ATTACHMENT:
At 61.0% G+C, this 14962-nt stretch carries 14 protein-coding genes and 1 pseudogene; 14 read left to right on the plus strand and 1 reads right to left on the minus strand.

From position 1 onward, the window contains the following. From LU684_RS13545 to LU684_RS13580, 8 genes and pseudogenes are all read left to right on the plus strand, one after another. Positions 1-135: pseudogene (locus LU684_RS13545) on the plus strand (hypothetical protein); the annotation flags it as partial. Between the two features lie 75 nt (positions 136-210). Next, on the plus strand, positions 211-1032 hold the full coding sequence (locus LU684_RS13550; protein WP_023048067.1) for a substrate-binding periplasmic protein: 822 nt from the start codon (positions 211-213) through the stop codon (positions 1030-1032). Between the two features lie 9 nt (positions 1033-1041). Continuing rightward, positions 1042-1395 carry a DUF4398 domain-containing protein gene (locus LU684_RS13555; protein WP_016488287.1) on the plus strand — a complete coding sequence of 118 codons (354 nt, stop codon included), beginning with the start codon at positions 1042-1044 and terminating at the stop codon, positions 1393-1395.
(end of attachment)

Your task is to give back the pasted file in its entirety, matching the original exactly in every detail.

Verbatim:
At 61.0% G+C, this 14962-nt stretch carries 14 protein-coding genes and 1 pseudogene; 14 read left to right on the plus strand and 1 reads right to left on the minus strand.

From position 1 onward, the window contains the following. From LU684_RS13545 to LU684_RS13580, 8 genes and pseudogenes are all read left to right on the plus strand, one after another. Positions 1-135: pseudogene (locus LU684_RS13545) on the plus strand (hypothetical protein); the annotation flags it as partial. Between the two features lie 75 nt (positions 136-210). Next, on the plus strand, positions 211-1032 hold the full coding sequence (locus LU684_RS13550; protein WP_023048067.1) for a substrate-binding periplasmic protein: 822 nt from the start codon (positions 211-213) through the stop codon (positions 1030-1032). Between the two features lie 9 nt (positions 1033-1041). Continuing rightward, positions 1042-1395 carry a DUF4398 domain-containing protein gene (locus LU684_RS13555; protein WP_016488287.1) on the plus strand — a complete coding sequence of 118 codons (354 nt, stop codon included), beginning with the start codon at positions 1042-1044 and terminating at the stop codon, positions 1393-1395.